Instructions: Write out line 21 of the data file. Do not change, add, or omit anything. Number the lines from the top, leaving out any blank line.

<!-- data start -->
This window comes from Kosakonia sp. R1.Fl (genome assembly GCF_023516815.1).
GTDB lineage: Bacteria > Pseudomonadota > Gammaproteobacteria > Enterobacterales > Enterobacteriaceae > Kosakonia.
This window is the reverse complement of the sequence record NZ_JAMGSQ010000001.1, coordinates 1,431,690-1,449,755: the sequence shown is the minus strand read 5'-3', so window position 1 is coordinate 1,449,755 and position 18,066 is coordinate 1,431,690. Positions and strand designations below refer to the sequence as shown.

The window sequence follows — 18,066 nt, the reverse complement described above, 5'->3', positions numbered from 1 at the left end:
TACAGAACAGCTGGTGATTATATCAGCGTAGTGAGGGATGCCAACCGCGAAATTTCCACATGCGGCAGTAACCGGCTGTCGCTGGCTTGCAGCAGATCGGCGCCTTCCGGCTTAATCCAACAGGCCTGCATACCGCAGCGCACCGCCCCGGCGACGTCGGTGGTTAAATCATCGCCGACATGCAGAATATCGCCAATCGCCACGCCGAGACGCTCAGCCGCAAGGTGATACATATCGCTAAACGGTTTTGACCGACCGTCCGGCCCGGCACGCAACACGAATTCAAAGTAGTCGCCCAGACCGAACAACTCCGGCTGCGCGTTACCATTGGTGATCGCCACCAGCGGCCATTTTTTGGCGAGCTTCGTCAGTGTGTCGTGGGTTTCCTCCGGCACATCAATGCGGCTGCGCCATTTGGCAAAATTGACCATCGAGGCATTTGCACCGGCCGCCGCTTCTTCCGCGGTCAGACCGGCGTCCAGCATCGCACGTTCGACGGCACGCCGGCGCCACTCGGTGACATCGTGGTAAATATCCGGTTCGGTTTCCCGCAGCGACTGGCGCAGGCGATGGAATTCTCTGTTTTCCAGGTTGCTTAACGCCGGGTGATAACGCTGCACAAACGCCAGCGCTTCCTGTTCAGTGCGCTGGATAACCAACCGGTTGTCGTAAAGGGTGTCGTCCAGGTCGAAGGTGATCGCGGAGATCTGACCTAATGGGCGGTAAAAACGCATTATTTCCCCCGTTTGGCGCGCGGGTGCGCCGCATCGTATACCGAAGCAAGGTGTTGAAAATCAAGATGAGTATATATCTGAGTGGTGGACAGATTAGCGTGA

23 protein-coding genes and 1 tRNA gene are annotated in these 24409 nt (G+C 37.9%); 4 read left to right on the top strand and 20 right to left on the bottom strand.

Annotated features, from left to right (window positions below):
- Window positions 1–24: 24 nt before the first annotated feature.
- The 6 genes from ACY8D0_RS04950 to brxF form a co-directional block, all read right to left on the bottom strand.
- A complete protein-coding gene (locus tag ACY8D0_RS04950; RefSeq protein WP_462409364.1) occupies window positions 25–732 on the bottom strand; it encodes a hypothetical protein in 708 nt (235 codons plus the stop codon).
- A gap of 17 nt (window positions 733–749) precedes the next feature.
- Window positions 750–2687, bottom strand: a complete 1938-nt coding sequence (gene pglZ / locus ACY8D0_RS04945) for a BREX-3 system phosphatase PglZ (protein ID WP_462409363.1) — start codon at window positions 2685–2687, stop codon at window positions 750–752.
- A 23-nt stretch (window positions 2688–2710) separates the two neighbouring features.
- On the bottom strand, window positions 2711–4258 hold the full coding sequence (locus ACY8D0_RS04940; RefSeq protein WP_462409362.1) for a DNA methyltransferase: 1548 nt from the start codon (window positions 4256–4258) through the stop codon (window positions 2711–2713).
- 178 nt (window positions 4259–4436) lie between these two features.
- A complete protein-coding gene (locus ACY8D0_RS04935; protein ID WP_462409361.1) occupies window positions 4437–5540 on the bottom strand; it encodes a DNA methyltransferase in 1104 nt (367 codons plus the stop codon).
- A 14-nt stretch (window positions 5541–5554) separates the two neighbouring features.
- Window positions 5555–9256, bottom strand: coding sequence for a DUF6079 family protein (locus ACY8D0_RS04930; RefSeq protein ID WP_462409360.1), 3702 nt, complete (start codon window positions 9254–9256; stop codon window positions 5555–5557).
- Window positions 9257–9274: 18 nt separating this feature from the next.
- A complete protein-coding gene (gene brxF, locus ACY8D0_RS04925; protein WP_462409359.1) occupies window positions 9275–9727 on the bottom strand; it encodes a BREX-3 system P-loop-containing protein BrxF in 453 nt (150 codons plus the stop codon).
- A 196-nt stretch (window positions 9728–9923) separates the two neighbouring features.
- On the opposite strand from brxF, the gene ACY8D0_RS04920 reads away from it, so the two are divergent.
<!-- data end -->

- A 196-nt stretch (window positions 9728–9923) separates the two neighbouring features.